Asked Thursday morning whether he planned to vote for Governor Charlie Baker on Nov. 6, US Senate hopeful Geoff Diehl didn’t hesitate: “Yeah, I said I support the entire ticket; he says he supports the entire ticket. So nothing changes,” said the Whitman Republican, who is challenging Elizabeth Warren, in an interview.
That’s more resolve than Baker displayed when asked the same question during a televised debate Wednesday night. Baker wavered and stumbled over several questions about Diehl, a staunch Trump supporter with starkly different views on key policy issues from the governor. Baker only committed to voting for Diehl after the broadcast ended.
“The governor ultimately said that he’s supporting the ticket, and I support the ticket as well, so, um, I think [that] question was really answered by the end of the night,” Diehl said in a phone interview when asked for his reaction to Baker’s hemming and hawing.
Diehl rejected the idea that he has become an albatross in Baker’s race or that his candidacy will cost Baker the executive office on Beacon Hill.
“Look, he’s running his race. I’m running my race,” Diehl said. “He’s just focused on a race that’s obviously different than mine. His is state and mine’s federal.”
Asked whether he could cost Baker votes, Diehl replied: “I can tell you who I’m not voting for, which is Jay Gonzalez, and I don’t think that the majority of people in Massachusetts who are voting are going to vote for him either, so I don’t see Governor Baker losing.”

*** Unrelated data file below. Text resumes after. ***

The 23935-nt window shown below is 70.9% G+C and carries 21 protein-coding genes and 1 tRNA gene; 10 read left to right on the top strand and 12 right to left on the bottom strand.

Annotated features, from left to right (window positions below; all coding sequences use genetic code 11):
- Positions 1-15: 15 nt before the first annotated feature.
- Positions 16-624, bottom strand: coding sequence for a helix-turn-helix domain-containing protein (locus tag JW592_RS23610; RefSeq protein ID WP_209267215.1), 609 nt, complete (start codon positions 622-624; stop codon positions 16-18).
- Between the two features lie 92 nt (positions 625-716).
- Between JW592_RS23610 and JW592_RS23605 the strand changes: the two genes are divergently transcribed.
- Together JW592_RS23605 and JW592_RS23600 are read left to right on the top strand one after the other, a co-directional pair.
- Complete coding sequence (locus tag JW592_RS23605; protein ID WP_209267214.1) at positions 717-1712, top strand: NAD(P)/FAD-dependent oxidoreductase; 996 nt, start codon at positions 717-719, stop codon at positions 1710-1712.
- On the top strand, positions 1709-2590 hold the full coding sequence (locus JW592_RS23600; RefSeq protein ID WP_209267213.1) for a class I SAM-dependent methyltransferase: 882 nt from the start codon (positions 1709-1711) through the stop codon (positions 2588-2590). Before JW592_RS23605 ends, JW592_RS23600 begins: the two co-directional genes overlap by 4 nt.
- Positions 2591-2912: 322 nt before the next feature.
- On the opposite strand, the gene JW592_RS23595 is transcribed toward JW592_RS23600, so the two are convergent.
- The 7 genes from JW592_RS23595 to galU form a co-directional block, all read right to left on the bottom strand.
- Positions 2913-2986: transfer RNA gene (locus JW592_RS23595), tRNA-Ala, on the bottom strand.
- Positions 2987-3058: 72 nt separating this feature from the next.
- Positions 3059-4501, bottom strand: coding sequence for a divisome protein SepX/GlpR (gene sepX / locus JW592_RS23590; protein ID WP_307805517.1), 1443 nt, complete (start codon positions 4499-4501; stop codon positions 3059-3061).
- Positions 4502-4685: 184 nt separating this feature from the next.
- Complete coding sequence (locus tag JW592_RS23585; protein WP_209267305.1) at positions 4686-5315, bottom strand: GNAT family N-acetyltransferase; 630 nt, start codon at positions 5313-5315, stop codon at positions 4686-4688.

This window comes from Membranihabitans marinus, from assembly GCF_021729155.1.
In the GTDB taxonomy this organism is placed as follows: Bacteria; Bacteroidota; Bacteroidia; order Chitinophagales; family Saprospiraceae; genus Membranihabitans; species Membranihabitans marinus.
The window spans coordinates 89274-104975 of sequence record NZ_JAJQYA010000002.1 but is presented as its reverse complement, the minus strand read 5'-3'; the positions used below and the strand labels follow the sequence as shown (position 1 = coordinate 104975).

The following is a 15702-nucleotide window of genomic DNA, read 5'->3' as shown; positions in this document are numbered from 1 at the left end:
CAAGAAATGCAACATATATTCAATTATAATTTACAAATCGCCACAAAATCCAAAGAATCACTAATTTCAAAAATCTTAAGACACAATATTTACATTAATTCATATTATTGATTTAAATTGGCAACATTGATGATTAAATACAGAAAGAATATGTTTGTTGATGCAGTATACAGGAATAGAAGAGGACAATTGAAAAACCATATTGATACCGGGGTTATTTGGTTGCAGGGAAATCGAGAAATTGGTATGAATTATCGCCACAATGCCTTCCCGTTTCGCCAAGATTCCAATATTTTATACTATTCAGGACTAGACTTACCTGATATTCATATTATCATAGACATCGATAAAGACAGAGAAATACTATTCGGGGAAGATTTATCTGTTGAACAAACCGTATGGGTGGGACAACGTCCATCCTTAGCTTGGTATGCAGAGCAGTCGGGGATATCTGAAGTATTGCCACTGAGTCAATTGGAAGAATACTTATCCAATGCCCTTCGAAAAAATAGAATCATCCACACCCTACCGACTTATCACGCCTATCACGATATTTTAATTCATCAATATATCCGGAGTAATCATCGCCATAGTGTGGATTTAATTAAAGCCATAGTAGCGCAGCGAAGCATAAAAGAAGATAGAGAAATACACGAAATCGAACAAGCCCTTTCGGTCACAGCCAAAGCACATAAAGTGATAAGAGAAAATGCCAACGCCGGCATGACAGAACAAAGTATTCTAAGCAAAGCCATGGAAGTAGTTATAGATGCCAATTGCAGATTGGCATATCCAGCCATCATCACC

Baker’s awkward moment underscores just how big of a wedge President Trump has driven into the Massachusetts Republican Party. The decidedly moderate Baker, who released a TV ad Thursday touting his bipartisan bona fides, has made it clear he didn’t vote for the president in 2016. Diehl was the first elected Republican in the state to endorse Trump and was cochair of his campaign in the state.
But Diehl maintained his happy warrior stance, refusing to criticize Baker or acknowledge any tension at the top of the GOP ticket. He pointed to the tough week his opponent, Warren, has had in the wake of her releasing an analysis of a DNA test to prove her Native American ancestry, saying the Cambridge Democrat was in “free fall.”
“I anticipate being successful with this Senate race and being a great partner for Massachusetts and the entire Legislature,” Diehl said.